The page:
First Liberty Files Brief Opposing Satanic Temple’s Demand to Give ‘Prayer’ at Boston City Council

March 29, 2024
Boston Satanic Prayer | First Liberty Insider

by Jorge Gomez • 4 min read

First Liberty filed a friend-of-the-court brief in a federal appeals court this week supporting longstanding legislative prayer practices.

The city of Boston denied the Satanic Temple’s demand to give an opening prayer at a city council meeting. This is what the Temple would have said if given the opportunity:

“Let us stand now unavowed and unfettered by arcane doctrines borne of fearful minds in darkened times. Let us embrace the Luciferian impulse to eat of the tree of knowledge and dissipate our blissful and comforting delusions of old. Let us demand that individuals be judged for their concrete actions not their fealty to arbitrary social norms and elusory categorizations. Let us reason our solutions with agnosticism in all things, holding fast only to that which is demonstrably true. Let us stand firm against any and all arbitrary authority that threatens the personal sovereignty of one or of all. That which will not bend must break and that which can be destroyed by the truth should never be spared its demise. It is done. Hail Satan.”

The Satanic Temple (TST) sued, claiming the city violated its First Amendment rights. Last fall, a federal district judge ruled against the Satanists, explaining that Boston’s longstanding practice of inviting guest chaplains to open city council meetings with invocations was constitutional. The district court held that Boston did not violate the First Amendment when it declined the Satanic Temple’s demand to receive an invitation.

Our brief supports the City of Boston in arguing that the lower court’s ruling against the Satanic Temple should be upheld. We explain that TST is making arguments that misinterpret the First Amendment and what legal precedent says about legislative prayer practices.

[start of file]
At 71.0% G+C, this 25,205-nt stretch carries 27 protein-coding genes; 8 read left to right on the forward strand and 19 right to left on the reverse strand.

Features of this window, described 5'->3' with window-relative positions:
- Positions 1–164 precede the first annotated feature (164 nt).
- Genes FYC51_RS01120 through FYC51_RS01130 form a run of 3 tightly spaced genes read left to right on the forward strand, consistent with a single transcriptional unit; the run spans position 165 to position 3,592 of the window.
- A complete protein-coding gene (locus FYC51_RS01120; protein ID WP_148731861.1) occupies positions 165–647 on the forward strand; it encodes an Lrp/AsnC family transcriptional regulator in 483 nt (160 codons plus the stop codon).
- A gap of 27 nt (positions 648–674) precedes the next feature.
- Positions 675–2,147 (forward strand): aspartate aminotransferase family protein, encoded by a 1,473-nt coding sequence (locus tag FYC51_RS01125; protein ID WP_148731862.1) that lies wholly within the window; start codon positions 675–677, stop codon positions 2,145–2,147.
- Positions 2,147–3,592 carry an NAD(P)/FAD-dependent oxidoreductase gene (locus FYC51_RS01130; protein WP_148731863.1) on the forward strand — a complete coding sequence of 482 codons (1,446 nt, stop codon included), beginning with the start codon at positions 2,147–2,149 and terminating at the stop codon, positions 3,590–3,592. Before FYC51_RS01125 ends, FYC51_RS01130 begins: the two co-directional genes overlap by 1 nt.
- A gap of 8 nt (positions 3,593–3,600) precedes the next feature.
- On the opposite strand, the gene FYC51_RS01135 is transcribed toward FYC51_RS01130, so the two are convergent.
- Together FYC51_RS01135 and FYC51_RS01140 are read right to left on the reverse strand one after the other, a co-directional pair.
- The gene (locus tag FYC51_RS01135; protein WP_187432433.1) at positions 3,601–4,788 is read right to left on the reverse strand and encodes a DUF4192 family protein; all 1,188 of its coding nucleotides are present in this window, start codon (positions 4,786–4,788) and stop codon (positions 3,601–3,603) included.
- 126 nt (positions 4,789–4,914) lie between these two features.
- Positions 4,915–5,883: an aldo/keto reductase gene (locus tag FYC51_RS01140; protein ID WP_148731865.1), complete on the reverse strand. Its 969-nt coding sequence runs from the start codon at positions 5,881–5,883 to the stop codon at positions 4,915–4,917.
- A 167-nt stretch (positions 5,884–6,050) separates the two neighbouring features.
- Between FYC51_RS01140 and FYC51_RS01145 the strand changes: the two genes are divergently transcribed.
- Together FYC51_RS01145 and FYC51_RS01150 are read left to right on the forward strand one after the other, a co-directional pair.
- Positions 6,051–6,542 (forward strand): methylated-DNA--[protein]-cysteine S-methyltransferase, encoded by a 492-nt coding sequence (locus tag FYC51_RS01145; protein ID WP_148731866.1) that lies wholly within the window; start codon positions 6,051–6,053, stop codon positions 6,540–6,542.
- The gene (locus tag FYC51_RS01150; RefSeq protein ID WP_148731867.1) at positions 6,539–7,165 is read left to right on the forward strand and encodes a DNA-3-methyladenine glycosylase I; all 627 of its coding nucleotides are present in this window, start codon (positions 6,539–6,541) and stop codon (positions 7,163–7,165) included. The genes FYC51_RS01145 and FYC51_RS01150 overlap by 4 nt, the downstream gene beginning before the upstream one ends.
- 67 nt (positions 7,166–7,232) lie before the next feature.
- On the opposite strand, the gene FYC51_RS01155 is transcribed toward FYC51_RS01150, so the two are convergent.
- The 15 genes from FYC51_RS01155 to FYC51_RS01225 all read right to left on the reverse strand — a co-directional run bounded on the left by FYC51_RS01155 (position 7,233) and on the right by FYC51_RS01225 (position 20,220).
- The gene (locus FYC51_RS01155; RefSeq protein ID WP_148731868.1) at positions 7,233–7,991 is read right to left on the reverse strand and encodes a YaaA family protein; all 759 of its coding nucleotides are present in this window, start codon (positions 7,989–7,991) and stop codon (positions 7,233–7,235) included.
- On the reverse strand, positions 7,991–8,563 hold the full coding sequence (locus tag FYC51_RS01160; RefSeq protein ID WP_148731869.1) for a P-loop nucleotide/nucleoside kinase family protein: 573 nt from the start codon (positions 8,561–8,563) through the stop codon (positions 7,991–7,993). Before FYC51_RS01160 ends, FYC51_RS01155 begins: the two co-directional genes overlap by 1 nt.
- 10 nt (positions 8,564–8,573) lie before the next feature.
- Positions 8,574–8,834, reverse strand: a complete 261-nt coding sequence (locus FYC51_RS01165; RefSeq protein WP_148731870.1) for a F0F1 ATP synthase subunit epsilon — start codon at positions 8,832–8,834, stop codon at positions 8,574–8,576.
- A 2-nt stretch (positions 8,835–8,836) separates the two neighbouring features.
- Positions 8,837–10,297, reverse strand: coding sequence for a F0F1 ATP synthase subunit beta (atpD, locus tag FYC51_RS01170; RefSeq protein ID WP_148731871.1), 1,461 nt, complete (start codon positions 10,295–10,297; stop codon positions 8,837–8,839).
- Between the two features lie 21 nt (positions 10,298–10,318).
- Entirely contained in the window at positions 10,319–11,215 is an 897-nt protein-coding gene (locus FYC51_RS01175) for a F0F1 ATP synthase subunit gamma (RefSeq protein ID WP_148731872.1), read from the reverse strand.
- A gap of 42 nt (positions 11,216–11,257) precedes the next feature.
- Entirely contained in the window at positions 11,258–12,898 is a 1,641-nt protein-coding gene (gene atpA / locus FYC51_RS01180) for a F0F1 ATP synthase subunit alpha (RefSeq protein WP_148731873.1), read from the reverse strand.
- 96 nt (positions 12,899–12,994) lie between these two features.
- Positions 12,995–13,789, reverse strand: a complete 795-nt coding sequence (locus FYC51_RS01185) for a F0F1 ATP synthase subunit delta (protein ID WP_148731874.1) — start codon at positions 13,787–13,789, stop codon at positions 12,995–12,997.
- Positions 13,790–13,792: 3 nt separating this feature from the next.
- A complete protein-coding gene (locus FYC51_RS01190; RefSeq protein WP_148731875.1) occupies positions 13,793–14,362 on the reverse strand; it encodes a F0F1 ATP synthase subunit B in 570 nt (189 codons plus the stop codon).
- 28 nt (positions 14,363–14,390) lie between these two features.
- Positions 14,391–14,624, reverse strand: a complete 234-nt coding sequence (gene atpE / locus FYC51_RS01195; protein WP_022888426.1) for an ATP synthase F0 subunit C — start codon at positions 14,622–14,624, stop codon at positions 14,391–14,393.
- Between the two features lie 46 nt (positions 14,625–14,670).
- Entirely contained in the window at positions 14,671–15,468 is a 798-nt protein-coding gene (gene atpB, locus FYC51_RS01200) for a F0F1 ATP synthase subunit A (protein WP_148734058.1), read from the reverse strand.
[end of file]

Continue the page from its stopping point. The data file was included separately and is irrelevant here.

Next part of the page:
Is the city of Boston required to grant TST’s request for an opening prayer? Our brief argues that it is not.

Legislative prayer is a longstanding practice rooted in the history and tradition of our country. That’s the legal test that courts are required to apply in these cases. This standard was most recently articulated in our case, Kennedy v Bremerton School District (2022), in which the nation’s highest court said the “Establishment Clause must be interpreted by reference to historical practices and understandings.”

Legislatures going back to the first Congress invited chaplains to open with prayer. But legislative prayer is different than a public forum, and the First Amendment does not require a legislature to invite anyone who asks.

Our attorneys point out that the Establishment Clause does “not require that a legislative body ensure a kind of equal public access” in its prayer custom. This means the Constitution does not impose an “all comers” requirement on legislatures that choose to open in prayer.

Our attorneys point out that the Satanists’ proposed “prayer” would be “intolerable to the tradition of solemn, respectful prayer,” which the Supreme Court explains must not disparage those of other faiths.

We conclude by urging the appeals court to ”reject the Satanic Temple’s invitation to flout binding precedent” and to instead “affirm the district court’s judgment.”

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